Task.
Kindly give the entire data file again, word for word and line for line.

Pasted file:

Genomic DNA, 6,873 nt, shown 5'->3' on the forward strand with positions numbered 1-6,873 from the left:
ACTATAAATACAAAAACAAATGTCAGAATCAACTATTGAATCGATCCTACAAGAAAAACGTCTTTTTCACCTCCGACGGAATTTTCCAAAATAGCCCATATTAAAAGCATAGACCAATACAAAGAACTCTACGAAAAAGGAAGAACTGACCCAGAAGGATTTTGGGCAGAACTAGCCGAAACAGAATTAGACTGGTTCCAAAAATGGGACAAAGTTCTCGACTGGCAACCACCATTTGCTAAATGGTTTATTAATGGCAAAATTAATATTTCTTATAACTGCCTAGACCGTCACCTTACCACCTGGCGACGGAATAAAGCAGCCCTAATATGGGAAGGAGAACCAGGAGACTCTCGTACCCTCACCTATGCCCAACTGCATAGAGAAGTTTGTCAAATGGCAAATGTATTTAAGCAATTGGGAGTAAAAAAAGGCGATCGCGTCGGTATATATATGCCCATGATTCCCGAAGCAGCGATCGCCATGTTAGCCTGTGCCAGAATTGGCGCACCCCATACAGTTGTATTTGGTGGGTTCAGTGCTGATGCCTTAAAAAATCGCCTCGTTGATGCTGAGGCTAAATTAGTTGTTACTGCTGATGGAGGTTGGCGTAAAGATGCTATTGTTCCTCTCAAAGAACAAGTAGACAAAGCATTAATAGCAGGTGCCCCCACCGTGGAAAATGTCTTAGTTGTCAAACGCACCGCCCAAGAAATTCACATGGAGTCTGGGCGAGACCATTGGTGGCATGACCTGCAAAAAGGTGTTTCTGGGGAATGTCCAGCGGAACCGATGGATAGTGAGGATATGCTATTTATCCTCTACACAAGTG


Genomic DNA, 6,873 nt, shown 5'->3' on the forward strand with positions numbered 1-6,873 from the left:
ACTATAAATACAAAAACAAATGTCAGAATCAACTATTGAATCGATCCTACAAGAAAAACGTCTTTTTCACCTCCGACGGAATTTTCCAAAATAGCCCATATTAAAAGCATAGACCAATACAAAGAACTCTACGAAAAAGGAAGAACTGACCCAGAAGGATTTTGGGCAGAACTAGCCGAAACAGAATTAGACTGGTTCCAAAAATGGGACAAAGTTCTCGACTGGCAACCACCATTTGCTAAATGGTTTATTAATGGCAAAATTAATATTTCTTATAACTGCCTAGACCGTCACCTTACCACCTGGCGACGGAATAAAGCAGCCCTAATATGGGAAGGAGAACCAGGAGACTCTCGTACCCTCACCTATGCCCAACTGCATAGAGAAGTTTGTCAAATGGCAAATGTATTTAAGCAATTGGGAGTAAAAAAAGGCGATCGCGTCGGTATATATATGCCCATGATTCCCGAAGCAGCGATCGCCATGTTAGCCTGTGCCAGAATTGGCGCACCCCATACAGTTGTATTTGGTGGGTTCAGTGCTGATGCCTTAAAAAATCGCCTCGTTGATGCTGAGGCTAAATTAGTTGTTACTGCTGATGGAGGTTGGCGTAAAGATGCTATTGTTCCTCTCAAAGAACAAGTAGACAAAGCATTAATAGCAGGTGCCCCCACCGTGGAAAATGTCTTAGTTGTCAAACGCACCGCCCAAGAAATTCACATGGAGTCTGGGCGAGACCATTGGTGGCATGACCTGCAAAAAGGTGTTTCTGGGGAATGTCCAGCGGAACCGATGGATAGTGAGGATATGCTATTTATCCTCTACACAAGTG